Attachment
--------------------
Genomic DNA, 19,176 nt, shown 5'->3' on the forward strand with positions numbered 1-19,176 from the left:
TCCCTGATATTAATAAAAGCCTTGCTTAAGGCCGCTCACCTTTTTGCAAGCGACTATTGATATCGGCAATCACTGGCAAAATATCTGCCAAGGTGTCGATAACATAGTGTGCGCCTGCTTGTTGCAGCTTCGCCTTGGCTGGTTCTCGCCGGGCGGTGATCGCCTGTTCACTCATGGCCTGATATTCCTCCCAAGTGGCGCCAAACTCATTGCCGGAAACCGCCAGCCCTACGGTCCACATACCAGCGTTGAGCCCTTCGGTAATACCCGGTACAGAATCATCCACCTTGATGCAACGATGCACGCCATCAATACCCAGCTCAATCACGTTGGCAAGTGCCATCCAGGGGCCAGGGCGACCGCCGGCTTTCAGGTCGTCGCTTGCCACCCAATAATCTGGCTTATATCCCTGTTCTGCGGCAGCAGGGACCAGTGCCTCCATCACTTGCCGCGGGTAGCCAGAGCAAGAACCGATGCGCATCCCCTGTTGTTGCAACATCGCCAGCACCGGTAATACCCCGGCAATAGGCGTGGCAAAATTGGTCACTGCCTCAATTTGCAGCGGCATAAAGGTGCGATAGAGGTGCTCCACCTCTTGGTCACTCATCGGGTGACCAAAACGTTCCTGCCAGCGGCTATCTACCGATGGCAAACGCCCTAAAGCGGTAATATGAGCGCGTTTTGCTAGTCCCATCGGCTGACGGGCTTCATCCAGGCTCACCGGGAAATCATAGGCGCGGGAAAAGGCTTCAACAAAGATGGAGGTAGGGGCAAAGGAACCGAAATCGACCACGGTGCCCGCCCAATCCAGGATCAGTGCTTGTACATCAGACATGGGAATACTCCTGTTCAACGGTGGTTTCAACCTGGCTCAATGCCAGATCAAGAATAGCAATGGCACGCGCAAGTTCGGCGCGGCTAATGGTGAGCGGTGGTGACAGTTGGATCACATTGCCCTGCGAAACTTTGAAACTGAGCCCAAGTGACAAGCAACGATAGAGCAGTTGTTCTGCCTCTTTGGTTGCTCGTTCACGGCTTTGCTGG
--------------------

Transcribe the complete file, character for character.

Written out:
Genomic DNA, 19,176 nt, shown 5'->3' on the forward strand with positions numbered 1-19,176 from the left:
TCCCTGATATTAATAAAAGCCTTGCTTAAGGCCGCTCACCTTTTTGCAAGCGACTATTGATATCGGCAATCACTGGCAAAATATCTGCCAAGGTGTCGATAACATAGTGTGCGCCTGCTTGTTGCAGCTTCGCCTTGGCTGGTTCTCGCCGGGCGGTGATCGCCTGTTCACTCATGGCCTGATATTCCTCCCAAGTGGCGCCAAACTCATTGCCGGAAACCGCCAGCCCTACGGTCCACATACCAGCGTTGAGCCCTTCGGTAATACCCGGTACAGAATCATCCACCTTGATGCAACGATGCACGCCATCAATACCCAGCTCAATCACGTTGGCAAGTGCCATCCAGGGGCCAGGGCGACCGCCGGCTTTCAGGTCGTCGCTTGCCACCCAATAATCTGGCTTATATCCCTGTTCTGCGGCAGCAGGGACCAGTGCCTCCATCACTTGCCGCGGGTAGCCAGAGCAAGAACCGATGCGCATCCCCTGTTGTTGCAACATCGCCAGCACCGGTAATACCCCGGCAATAGGCGTGGCAAAATTGGTCACTGCCTCAATTTGCAGCGGCATAAAGGTGCGATAGAGGTGCTCCACCTCTTGGTCACTCATCGGGTGACCAAAACGTTCCTGCCAGCGGCTATCTACCGATGGCAAACGCCCTAAAGCGGTAATATGAGCGCGTTTTGCTAGTCCCATCGGCTGACGGGCTTCATCCAGGCTCACCGGGAAATCATAGGCGCGGGAAAAGGCTTCAACAAAGATGGAGGTAGGGGCAAAGGAACCGAAATCGACCACGGTGCCCGCCCAATCCAGGATCAGTGCTTGTACATCAGACATGGGAATACTCCTGTTCAACGGTGGTTTCAACCTGGCTCAATGCCAGATCAAGAATAGCAATGGCACGCGCAAGTTCGGCGCGGCTAATGGTGAGCGGTGGTGACAGTTGGATCACATTGCCCTGCGAAACTTTGAAACTGAGCCCAAGTGACAAGCAACGATAGAGCAGTTGTTCTGCCTCTTTGGTTGCTCGTTCACGGCTTTGCTGG